Over time, marijuana dependence may develop as the brain adapts to exposure to the drug by both decreasing the production of natural endocannabinoid neurotransmitters and becoming less sensitive to them.5 When people who are dependent on marijuana stop consuming the drug, they may experience symptoms such as mood issues, irritability, trouble with sleep, cravings, restlessness, and physical discomfort.5

Though they tend to be relatively less severe than some other types of acute substance withdrawal (such as alcohol withdrawal or opioid withdrawal), weed withdrawal symptoms can still be unpleasant and may present a challenge for people seeking to recover from marijuana addiction. Though there are no medications specifically approved for treating marijuana use disorders, many people benefit from the supervision and support of a drug detox program to help them stop using the drug more safely and comfortably. 2,7

What is Marijuana Withdrawal?

After cutting back or stopping use of marijuana, an individual may experience several withdrawal symptoms. Withdrawal symptoms from marijuana can be physical and psychological and may range in severity for different people. Symptoms may develop within a week after stopping prolonged or heavy marijuana use and are usually observed within the first 24 hours after cessation.6,7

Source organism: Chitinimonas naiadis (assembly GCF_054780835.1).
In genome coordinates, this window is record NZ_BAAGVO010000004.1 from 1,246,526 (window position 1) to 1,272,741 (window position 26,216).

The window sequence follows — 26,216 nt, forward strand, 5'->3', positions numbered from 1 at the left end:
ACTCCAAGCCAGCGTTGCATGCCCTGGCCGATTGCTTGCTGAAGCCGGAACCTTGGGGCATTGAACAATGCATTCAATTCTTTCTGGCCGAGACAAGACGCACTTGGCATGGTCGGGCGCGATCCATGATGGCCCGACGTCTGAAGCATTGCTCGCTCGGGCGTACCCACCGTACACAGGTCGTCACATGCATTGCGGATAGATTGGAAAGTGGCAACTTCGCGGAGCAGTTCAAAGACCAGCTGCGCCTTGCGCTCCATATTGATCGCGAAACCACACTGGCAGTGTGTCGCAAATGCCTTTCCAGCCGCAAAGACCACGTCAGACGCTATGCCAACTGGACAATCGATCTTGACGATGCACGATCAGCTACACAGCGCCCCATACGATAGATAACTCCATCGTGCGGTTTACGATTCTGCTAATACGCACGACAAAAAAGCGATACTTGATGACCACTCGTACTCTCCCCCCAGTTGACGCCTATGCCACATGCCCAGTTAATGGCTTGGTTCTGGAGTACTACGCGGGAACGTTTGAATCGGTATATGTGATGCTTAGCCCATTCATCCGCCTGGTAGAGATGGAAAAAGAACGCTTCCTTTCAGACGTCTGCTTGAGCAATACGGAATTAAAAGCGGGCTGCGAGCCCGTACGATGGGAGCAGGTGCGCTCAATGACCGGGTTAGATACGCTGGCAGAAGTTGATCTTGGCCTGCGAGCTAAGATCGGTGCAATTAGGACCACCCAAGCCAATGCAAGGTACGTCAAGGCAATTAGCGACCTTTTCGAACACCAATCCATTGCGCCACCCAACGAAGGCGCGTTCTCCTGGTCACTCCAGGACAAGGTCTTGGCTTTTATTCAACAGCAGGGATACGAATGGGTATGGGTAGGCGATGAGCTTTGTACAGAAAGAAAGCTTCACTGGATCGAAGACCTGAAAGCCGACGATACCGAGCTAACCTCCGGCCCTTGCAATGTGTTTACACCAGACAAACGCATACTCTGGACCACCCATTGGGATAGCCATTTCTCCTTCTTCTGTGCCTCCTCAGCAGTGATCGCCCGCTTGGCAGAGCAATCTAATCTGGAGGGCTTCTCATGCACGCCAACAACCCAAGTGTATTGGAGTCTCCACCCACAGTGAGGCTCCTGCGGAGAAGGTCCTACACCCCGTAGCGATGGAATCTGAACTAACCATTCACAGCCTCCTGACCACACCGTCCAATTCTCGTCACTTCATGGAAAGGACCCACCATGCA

What Happens When You Quit Marijuana Cold Turkey?

When a person is thinking about stopping their drug use, they may consider quitting marijuana cold turkey. To quit marijuana cold turkey means to completely stop using the drug without any taper or weaning—to go from use of the drug to no use at all. When this occurs, individuals have the potential to experience withdrawal symptoms. While marijuana withdrawal symptoms may be less severe than those experienced with other substances, they may still be uncomfortable or difficult to deal with. So, while the abrupt stopping of marijuana use may not be dangerous or pose a high risk, it can still pose challenges that may make it more complicated to stop marijuana use.

Marijuana Withdrawal Symptoms

The extent and severity of marijuana withdrawal symptoms depend on a variety of factors, including the amount and frequency of drug use, length of marijuana use, the magnitude of physiological dependence, and general health. Not everyone experiences withdrawal when quitting marijuana, but those who have used marijuana heavily for a period of a few months or more often struggle with withdrawal.6